Julian Assange has been given a new set of house rules to follow if he wants his internet reconnected.
The Ecuadorian Government announced in March they'd be restricting Assange's internet access, expressing concern about political views he shares online, according to ABC.
Assange, the founder of Wikileaks, was granted asylum in the Ecuadorian embassy in London in 2012, avoiding extraction to Sweden, where he faced allegations of sexual assault.
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In a nine-page document released by Ecuadorean website Codigo Vidrio, a list of rules were set out for Assange including restrictions on political messages being posted online and stricter directives for guest visitors.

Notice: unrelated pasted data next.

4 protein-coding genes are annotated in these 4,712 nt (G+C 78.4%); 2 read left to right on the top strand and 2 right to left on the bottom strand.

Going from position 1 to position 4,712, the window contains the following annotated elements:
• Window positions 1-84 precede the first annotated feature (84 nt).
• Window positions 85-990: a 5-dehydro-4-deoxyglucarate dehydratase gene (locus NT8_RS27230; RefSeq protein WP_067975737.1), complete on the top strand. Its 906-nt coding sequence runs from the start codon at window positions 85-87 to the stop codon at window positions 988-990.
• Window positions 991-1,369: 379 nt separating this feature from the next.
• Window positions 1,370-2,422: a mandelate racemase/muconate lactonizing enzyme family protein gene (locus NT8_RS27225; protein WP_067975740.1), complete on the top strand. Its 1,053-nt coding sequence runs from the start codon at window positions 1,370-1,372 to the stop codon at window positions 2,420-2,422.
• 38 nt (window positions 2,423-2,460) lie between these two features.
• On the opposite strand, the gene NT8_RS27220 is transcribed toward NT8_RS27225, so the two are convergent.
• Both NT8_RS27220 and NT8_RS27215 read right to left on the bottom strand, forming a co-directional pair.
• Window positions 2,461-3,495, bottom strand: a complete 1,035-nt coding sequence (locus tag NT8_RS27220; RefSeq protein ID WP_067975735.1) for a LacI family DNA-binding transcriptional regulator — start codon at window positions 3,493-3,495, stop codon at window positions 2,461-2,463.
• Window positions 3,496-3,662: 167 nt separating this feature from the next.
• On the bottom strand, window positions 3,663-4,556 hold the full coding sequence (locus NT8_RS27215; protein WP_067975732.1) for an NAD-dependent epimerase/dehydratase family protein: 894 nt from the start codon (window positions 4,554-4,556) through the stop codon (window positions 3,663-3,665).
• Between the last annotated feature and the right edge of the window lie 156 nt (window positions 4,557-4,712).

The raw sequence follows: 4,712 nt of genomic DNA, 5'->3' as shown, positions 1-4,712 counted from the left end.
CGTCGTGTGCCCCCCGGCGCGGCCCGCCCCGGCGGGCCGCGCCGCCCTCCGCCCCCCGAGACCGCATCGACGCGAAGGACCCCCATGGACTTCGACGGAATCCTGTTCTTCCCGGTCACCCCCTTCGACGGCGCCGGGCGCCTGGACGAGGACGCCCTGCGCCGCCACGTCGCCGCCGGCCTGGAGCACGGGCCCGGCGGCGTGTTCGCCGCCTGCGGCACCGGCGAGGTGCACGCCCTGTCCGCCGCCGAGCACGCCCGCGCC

It stated Assange is prohibited from "interfering in the internal affairs of other states" or from activities "that could prejudice Ecuador's good relations with other states," when he is reconnected.
The document, written in Spanish, regards mostly security and communication issues, but there is also mention of cleaning up after his cat, and making sure his bathroom was kept tidy, reported ABC.
On Sunday, a tweet sent out by the WikiLeaks account suggested the Ecuadorian government were going to reconnect Assange's internet.
It is unclear whether this reconnection would be in response to him agreeing on the conditions.